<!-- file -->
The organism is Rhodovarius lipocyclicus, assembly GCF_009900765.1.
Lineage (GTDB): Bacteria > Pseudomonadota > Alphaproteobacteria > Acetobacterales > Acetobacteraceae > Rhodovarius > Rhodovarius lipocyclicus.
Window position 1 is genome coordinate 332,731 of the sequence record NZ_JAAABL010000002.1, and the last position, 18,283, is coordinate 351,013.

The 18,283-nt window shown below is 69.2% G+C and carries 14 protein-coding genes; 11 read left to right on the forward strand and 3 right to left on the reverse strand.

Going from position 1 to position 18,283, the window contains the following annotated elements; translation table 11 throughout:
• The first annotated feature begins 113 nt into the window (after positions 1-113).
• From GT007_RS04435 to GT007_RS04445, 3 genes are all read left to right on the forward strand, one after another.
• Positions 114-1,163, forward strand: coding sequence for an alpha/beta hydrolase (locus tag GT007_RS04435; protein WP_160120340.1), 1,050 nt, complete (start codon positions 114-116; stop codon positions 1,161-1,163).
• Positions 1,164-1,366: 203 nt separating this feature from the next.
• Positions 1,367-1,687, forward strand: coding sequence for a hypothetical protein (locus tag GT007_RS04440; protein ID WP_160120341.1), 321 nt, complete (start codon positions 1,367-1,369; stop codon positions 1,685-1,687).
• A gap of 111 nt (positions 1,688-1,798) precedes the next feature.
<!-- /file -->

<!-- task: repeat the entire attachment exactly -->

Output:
The organism is Rhodovarius lipocyclicus, assembly GCF_009900765.1.
Lineage (GTDB): Bacteria > Pseudomonadota > Alphaproteobacteria > Acetobacterales > Acetobacteraceae > Rhodovarius > Rhodovarius lipocyclicus.
Window position 1 is genome coordinate 332,731 of the sequence record NZ_JAAABL010000002.1, and the last position, 18,283, is coordinate 351,013.

The 18,283-nt window shown below is 69.2% G+C and carries 14 protein-coding genes; 11 read left to right on the forward strand and 3 right to left on the reverse strand.

Going from position 1 to position 18,283, the window contains the following annotated elements; translation table 11 throughout:
• The first annotated feature begins 113 nt into the window (after positions 1-113).
• From GT007_RS04435 to GT007_RS04445, 3 genes are all read left to right on the forward strand, one after another.
• Positions 114-1,163, forward strand: coding sequence for an alpha/beta hydrolase (locus tag GT007_RS04435; protein WP_160120340.1), 1,050 nt, complete (start codon positions 114-116; stop codon positions 1,161-1,163).
• Positions 1,164-1,366: 203 nt separating this feature from the next.
• Positions 1,367-1,687, forward strand: coding sequence for a hypothetical protein (locus tag GT007_RS04440; protein ID WP_160120341.1), 321 nt, complete (start codon positions 1,367-1,369; stop codon positions 1,685-1,687).
• A gap of 111 nt (positions 1,688-1,798) precedes the next feature.